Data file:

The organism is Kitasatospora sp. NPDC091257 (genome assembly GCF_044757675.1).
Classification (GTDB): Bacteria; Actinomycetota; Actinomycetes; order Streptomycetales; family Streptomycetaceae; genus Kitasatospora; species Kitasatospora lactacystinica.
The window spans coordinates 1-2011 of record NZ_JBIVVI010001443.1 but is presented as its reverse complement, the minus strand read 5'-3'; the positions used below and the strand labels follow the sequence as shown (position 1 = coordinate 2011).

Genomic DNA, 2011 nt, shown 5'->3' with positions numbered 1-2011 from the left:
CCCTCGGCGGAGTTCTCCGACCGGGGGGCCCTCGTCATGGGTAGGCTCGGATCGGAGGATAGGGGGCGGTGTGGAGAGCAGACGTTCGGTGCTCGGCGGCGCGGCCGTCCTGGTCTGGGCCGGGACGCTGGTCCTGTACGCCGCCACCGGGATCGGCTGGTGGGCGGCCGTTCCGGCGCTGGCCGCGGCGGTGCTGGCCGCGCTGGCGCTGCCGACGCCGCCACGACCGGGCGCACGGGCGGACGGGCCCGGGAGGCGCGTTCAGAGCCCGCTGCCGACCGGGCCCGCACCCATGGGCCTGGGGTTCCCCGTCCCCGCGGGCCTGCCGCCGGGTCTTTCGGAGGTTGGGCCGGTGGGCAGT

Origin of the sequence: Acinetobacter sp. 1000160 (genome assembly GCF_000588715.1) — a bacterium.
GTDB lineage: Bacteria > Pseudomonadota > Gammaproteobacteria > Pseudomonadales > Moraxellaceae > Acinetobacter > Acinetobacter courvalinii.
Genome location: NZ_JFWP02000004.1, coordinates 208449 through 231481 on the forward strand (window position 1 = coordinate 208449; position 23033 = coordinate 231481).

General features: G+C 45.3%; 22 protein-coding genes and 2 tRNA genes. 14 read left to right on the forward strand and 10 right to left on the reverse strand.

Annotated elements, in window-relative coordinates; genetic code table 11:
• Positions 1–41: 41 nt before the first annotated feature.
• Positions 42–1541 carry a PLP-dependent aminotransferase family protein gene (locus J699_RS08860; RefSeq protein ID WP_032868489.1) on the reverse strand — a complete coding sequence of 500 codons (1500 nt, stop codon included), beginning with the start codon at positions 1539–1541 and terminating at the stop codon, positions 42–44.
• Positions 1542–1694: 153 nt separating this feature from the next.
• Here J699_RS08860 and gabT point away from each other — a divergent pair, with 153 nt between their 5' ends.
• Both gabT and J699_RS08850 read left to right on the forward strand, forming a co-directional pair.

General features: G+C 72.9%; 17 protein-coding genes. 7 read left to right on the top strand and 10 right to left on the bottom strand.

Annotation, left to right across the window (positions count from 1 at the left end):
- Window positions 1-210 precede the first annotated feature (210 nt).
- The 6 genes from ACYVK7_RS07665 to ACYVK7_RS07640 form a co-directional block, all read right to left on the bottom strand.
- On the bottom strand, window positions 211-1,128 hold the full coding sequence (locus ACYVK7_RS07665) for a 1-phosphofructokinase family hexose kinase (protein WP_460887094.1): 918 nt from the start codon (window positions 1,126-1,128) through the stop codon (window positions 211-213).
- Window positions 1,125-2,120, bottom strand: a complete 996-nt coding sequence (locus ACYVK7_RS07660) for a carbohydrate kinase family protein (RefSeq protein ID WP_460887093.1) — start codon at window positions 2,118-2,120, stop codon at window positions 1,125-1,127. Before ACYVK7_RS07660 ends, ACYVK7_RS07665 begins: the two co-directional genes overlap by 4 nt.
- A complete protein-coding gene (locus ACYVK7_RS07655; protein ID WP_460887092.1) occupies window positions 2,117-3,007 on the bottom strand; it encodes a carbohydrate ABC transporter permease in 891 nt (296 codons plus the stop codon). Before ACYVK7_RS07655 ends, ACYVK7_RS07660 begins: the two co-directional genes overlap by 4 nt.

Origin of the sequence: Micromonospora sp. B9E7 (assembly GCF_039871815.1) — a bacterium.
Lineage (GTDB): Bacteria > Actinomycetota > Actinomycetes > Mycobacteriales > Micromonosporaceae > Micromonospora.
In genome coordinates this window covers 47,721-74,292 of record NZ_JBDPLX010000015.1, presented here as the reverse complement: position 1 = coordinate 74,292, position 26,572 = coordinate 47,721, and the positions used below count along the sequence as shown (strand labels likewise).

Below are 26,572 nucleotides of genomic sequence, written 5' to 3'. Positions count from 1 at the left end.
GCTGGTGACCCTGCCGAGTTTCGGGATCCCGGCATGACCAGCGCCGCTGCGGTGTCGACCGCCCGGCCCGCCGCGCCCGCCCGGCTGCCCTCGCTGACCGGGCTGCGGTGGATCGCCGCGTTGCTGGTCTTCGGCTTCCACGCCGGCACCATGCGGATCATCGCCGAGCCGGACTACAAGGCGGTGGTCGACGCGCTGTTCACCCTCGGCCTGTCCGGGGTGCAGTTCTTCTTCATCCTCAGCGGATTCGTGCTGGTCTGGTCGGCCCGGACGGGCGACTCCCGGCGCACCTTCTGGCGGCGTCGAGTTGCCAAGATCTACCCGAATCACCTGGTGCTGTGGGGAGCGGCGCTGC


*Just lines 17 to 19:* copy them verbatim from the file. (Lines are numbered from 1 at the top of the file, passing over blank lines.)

Annotation, left to right across the window (positions count from 1 at the left end):
- Window positions 1-210 precede the first annotated feature (210 nt).
- The 6 genes from ACYVK7_RS07665 to ACYVK7_RS07640 form a co-directional block, all read right to left on the bottom strand.